My pledge to rebuild confidence in Labour
I never imagined that one day I’d become an MP, or now a candidate to become the next Deputy Leader of the Labour Party. Growing up, I was regularly told that ‘girls like me’ from ‘backgrounds like mine’ wouldn’t amount to anything. I never planned to go into politics - I always wanted to be a doctor. The last Labour Government gave me that chance, allowing me to study Medicine aged 24 after failing my A-Levels the first time around because of pressures at home. This shaped the person that I am today and has given me the fire in my belly to ensure that no other child feels that there is a ceiling on what they can achieve.
When I work shifts as an A&E doctor at my local hospital, I see first-hand the issues facing our communities today. I treat young people who come to A&E after self-harming, I treat those who haven’t been able to access mental health services for years, and yes, I treat victims of violent crime.
To see a young person breathe their last breath is a pain that never leaves you. Teenage boys, once full of bravado on the street, with the words “Born to die” tattooed on their chests, victims of horrific stab wounds, laying there crying out for their mothers. The sound of a parent grieving for their child is universal - it can’t be forgotten.
As the MP for Tooting, I have worked incredibly closely with community groups and young people to try and tackle the rise of violent crime in our society. I’ve organised summits with representatives from local community organisations, charities, the police, the Chief Executive of Wandsworth Council and the Deputy Mayor for Policing, to start tackling this problem from a community perspective. Working with affected communities is paramount in order to resolve these critical issues once and for all.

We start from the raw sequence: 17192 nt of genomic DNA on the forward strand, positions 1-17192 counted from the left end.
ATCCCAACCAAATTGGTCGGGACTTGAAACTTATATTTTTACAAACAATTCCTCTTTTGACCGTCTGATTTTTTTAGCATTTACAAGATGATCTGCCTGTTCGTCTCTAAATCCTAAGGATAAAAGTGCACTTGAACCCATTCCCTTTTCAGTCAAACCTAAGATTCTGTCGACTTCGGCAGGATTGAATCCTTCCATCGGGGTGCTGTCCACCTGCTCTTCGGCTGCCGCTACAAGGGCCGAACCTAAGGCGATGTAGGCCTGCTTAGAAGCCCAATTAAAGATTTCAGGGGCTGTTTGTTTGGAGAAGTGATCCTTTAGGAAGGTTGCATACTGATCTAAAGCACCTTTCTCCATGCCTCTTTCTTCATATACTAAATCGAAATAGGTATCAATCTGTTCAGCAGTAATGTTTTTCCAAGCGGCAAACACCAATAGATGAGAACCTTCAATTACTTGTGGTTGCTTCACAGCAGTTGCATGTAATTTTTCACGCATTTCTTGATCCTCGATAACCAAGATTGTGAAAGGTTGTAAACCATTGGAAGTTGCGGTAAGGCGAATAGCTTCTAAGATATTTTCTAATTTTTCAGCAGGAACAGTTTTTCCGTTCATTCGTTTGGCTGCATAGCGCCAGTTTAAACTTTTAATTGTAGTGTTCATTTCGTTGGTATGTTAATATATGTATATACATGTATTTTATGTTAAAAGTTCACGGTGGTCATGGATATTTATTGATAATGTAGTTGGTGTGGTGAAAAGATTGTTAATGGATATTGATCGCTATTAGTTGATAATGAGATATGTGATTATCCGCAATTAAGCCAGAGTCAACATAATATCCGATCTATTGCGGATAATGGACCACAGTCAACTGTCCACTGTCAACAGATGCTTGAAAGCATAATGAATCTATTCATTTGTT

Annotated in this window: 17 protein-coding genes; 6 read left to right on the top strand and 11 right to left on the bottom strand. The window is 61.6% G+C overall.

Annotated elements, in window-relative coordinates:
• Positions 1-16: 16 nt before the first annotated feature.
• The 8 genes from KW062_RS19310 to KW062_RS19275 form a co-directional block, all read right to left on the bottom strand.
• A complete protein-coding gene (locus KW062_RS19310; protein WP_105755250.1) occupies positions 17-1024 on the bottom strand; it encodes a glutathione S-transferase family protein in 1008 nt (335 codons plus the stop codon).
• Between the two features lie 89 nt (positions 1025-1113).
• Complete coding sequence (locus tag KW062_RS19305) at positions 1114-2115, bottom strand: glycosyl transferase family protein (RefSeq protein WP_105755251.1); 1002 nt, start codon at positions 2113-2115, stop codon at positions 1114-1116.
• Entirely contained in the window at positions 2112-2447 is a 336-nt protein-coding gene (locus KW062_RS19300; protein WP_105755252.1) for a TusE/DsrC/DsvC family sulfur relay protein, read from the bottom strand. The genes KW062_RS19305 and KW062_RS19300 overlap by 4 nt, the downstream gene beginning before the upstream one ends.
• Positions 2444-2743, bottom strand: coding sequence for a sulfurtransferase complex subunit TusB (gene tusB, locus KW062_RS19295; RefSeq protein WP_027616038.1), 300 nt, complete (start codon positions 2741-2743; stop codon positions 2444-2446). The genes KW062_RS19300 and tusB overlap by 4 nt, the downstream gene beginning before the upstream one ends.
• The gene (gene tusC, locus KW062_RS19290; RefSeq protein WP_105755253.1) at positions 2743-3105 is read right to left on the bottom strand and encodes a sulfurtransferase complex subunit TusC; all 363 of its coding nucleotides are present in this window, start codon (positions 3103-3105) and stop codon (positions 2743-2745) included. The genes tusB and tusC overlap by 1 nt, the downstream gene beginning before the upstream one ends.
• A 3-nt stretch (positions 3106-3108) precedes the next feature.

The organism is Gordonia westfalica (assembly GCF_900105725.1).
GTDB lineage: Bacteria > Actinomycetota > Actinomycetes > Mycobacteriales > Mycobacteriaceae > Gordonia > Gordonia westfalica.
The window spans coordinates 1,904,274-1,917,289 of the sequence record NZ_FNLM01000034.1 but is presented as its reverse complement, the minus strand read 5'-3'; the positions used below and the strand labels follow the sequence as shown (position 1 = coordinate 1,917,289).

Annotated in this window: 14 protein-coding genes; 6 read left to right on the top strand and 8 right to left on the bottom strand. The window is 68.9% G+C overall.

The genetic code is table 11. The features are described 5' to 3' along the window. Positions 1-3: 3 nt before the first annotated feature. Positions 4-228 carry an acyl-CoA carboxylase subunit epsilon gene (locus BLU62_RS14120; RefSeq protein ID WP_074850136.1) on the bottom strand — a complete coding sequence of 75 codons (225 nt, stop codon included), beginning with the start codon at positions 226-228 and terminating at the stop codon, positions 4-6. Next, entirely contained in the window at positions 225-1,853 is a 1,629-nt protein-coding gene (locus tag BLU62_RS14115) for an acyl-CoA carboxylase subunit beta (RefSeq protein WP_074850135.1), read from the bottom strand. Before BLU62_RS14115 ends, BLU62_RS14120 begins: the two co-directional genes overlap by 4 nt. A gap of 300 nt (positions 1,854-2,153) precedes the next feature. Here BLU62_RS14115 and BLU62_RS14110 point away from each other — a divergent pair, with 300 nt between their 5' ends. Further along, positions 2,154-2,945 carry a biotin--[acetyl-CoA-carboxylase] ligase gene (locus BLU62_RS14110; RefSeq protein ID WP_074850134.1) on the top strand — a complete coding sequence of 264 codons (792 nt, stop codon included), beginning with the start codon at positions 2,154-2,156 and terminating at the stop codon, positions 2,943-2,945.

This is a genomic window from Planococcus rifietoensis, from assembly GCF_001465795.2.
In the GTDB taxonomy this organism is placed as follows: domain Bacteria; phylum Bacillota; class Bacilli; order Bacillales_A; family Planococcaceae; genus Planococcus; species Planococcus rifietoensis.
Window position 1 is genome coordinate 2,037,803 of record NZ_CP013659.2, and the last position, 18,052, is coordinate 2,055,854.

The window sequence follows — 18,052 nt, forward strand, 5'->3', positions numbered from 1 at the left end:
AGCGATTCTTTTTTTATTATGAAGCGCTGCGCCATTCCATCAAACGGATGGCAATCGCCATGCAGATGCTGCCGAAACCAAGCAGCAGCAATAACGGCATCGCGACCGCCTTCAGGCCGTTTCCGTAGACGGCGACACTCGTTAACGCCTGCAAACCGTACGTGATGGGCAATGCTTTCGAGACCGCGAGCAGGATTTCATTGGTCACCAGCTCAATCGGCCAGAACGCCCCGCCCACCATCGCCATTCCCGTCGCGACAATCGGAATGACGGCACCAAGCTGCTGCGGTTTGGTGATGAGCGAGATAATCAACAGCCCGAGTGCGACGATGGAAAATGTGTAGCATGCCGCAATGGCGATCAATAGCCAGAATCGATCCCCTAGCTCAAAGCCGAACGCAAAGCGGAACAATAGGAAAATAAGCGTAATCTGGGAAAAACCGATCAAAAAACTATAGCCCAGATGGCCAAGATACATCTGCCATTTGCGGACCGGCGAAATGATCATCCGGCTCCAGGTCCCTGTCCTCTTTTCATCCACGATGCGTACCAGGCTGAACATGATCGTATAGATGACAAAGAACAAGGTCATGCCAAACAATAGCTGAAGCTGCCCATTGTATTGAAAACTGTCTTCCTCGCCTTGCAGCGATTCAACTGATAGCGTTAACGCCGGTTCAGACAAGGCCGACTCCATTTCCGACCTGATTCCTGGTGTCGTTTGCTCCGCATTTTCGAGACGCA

As a keen boxer myself, I have promoted the work of local boxing clubs to tackle violent crime. Boxing is far more than just a sport - for many, it’s family. Clubs offer an opportunity for local young ¬people to make friends, engage with sport and receive mentorship. So much of gang culture and violence is about a sense of belonging. We have a duty to show young people that, if you can gain respect in the ring, you do not have to get respect from violence on the street.
One of the reasons I decided to run to become the next Deputy Leader of the Labour Party is because it would give me the platform to give a voice to the voiceless. Whether it’s children losing their lives to senseless violence, older people being unable to access safe and decent social care, or refugees fleeing violence and persecution, their voices must be amplified.
A platform alone isn’t enough though - Labour needs to be in power to affect real change for the most vulnerable in our communities. As Deputy Leader, I will rebuild our movement into one people can vote for. A party people can trust. The door may have closed on 12 December for a generation’s hopes and ambitions, but with the right leadership team in place in the Labour Party, it will not be closed for good. We need to win the next General Election, and we must listen to our voters ahead of the Mayoral election in May. As Deputy Leader, it will be my responsibility to rebuild trust, not just with the grassroots of our party, but with voters. Together, we can take Labour forward.
Dr Rosena Allin-Khan is MP for Tooting and candidate for Deputy Leader of Labour